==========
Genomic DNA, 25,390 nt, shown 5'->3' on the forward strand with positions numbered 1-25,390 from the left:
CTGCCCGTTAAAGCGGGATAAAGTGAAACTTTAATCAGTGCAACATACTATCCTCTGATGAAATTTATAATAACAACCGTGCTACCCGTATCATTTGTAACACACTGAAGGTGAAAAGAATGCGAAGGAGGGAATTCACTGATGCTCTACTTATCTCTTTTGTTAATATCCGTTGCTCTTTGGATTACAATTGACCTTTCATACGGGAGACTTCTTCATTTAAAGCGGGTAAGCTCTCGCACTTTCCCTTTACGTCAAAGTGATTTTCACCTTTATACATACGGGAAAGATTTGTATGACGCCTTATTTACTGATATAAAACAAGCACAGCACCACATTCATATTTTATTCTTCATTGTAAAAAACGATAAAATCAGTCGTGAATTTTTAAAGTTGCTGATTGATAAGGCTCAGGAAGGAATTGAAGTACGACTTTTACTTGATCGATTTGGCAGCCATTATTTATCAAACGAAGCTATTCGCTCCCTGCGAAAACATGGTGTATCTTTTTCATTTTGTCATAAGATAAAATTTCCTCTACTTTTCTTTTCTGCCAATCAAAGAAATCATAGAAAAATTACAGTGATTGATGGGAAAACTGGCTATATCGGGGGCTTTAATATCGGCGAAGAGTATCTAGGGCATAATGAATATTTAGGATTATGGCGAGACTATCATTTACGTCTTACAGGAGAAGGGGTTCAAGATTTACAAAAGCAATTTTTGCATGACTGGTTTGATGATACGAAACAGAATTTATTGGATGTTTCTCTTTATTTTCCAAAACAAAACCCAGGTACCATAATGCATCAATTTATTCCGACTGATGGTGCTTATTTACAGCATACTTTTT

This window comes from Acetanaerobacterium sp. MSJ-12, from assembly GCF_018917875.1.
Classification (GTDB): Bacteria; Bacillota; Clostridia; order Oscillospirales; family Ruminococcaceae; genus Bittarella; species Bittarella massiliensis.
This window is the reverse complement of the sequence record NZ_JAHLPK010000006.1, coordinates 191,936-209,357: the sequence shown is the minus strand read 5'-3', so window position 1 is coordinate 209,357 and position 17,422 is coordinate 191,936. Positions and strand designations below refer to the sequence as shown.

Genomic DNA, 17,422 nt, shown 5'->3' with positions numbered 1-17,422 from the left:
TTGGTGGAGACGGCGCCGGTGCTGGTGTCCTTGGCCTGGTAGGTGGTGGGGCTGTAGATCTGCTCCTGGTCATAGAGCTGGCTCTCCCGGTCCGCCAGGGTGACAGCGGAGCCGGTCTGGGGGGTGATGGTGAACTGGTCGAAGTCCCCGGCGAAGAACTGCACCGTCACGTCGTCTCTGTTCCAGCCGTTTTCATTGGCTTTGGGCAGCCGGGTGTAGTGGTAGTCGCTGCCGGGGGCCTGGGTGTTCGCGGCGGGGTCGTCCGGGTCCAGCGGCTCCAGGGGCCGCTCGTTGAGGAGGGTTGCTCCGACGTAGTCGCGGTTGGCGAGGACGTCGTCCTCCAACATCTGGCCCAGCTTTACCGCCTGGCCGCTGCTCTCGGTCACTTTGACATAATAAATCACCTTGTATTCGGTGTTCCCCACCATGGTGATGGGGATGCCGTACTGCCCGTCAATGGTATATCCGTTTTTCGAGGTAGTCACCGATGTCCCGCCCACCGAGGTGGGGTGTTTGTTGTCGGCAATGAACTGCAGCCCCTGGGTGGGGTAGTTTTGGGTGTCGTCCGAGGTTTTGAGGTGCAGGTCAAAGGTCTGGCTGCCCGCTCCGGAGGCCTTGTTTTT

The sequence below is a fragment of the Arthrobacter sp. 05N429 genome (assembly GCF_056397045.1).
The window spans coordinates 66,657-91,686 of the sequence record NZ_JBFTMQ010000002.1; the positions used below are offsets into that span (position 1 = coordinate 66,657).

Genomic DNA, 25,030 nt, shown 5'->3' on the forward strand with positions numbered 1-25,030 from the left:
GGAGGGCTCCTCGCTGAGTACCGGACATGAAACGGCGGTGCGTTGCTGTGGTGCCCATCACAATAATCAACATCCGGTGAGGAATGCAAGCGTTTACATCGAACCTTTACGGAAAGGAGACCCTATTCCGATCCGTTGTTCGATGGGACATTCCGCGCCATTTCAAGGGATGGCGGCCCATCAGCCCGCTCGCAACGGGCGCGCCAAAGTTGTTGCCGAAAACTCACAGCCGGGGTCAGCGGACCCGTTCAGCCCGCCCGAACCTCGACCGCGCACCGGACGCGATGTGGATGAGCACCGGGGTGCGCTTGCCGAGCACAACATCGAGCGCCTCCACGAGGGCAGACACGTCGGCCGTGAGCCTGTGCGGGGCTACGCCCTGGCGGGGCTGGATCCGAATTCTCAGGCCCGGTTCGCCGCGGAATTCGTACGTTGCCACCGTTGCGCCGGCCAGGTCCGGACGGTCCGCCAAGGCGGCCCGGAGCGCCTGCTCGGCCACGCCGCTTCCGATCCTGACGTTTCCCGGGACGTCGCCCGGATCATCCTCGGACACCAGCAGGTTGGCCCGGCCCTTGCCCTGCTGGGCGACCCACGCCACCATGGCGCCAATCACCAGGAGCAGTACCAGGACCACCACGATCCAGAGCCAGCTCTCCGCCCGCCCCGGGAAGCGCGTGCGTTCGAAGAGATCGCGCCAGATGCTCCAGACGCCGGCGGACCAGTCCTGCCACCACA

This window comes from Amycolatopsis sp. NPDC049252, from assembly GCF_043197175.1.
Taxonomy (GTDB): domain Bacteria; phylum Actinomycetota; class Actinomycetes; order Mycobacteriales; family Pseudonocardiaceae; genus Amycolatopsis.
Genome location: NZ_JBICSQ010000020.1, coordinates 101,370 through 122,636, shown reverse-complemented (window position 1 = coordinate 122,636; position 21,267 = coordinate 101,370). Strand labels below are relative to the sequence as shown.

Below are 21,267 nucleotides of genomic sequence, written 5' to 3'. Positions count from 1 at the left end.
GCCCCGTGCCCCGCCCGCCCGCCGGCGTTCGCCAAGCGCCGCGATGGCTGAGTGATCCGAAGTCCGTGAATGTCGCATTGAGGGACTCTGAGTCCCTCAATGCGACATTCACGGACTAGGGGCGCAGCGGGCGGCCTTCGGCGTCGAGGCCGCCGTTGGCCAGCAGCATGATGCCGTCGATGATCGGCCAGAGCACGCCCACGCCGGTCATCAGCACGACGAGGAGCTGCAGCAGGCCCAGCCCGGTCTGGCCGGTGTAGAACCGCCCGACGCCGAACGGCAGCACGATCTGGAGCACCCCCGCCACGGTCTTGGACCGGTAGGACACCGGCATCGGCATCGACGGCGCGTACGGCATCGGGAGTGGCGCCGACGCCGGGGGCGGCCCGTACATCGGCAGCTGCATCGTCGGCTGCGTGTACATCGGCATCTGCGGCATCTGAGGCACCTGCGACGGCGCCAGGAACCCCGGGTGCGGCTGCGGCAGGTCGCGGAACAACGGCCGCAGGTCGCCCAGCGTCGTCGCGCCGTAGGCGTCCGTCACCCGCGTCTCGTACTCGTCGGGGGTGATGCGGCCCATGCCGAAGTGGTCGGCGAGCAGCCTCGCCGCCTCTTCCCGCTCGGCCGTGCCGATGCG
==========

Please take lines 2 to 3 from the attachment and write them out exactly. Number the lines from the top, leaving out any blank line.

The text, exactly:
CTGCCCGTTAAAGCGGGATAAAGTGAAACTTTAATCAGTGCAACATACTATCCTCTGATGAAATTTATAATAACAACCGTGCTACCCGTATCATTTGTAACACACTGAAGGTGAAAAGAATGCGAAGGAGGGAATTCACTGATGCTCTACTTATCTCTTTTGTTAATATCCGTTGCTCTTTGGATTACAATTGACCTTTCATACGGGAGACTTCTTCATTTAAAGCGGGTAAGCTCTCGCACTTTCCCTTTACGTCAAAGTGATTTTCACCTTTATACATACGGGAAAGATTTGTATGACGCCTTATTTACTGATATAAAACAAGCACAGCACCACATTCATATTTTATTCTTCATTGTAAAAAACGATAAAATCAGTCGTGAATTTTTAAAGTTGCTGATTGATAAGGCTCAGGAAGGAATTGAAGTACGACTTTTACTTGATCGATTTGGCAGCCATTATTTATCAAACGAAGCTATTCGCTCCCTGCGAAAACATGGTGTATCTTTTTCATTTTGTCATAAGATAAAATTTCCTCTACTTTTCTTTTCTGCCAATCAAAGAAATCATAGAAAAATTACAGTGATTGATGGGAAAACTGGCTATATCGGGGGCTTTAATATCGGCGAAGAGTATCTAGGGCATAATGAATATTTAGGATTATGGCGAGACTATCATTTACGTCTTACAGGAGAAGGGGTTCAAGATTTACAAAAGCAATTTTTGCATGACTGGTTTGATGATACGAAACAGAATTTATTGGATGTTTCTCTTTATTTTCCAAAACAAAACCCAGGTACCATAATGCATCAATTTATTCCGACTGATGGTGCTTATTTACAGCATACTTTTT

This window comes from Acetanaerobacterium sp. MSJ-12, from assembly GCF_018917875.1.